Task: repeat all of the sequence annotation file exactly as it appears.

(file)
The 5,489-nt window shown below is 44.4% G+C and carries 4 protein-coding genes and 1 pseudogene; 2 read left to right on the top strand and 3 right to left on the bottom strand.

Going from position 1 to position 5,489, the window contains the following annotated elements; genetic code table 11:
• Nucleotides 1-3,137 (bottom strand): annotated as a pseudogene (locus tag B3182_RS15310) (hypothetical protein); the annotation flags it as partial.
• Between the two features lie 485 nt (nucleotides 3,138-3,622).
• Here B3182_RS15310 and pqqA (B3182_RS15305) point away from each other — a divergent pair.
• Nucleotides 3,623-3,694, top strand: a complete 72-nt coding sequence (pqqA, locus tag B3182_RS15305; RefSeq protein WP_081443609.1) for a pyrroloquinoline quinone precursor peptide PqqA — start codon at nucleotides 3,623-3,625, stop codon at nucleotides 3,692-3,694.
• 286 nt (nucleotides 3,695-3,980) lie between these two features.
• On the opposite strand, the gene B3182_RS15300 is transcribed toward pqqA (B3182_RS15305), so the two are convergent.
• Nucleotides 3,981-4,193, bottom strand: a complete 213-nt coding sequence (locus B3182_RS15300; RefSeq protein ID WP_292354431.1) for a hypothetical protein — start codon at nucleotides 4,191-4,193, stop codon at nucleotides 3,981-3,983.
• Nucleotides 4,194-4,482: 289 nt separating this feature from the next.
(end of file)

The 5,489-nt window shown below is 44.4% G+C and carries 4 protein-coding genes and 1 pseudogene; 2 read left to right on the top strand and 3 right to left on the bottom strand.

Going from position 1 to position 5,489, the window contains the following annotated elements; genetic code table 11:
• Nucleotides 1-3,137 (bottom strand): annotated as a pseudogene (locus tag B3182_RS15310) (hypothetical protein); the annotation flags it as partial.
• Between the two features lie 485 nt (nucleotides 3,138-3,622).
• Here B3182_RS15310 and pqqA (B3182_RS15305) point away from each other — a divergent pair.
• Nucleotides 3,623-3,694, top strand: a complete 72-nt coding sequence (pqqA, locus tag B3182_RS15305; RefSeq protein WP_081443609.1) for a pyrroloquinoline quinone precursor peptide PqqA — start codon at nucleotides 3,623-3,625, stop codon at nucleotides 3,692-3,694.
• 286 nt (nucleotides 3,695-3,980) lie between these two features.
• On the opposite strand, the gene B3182_RS15300 is transcribed toward pqqA (B3182_RS15305), so the two are convergent.
• Nucleotides 3,981-4,193, bottom strand: a complete 213-nt coding sequence (locus B3182_RS15300; RefSeq protein ID WP_292354431.1) for a hypothetical protein — start codon at nucleotides 4,191-4,193, stop codon at nucleotides 3,981-3,983.
• Nucleotides 4,194-4,482: 289 nt separating this feature from the next.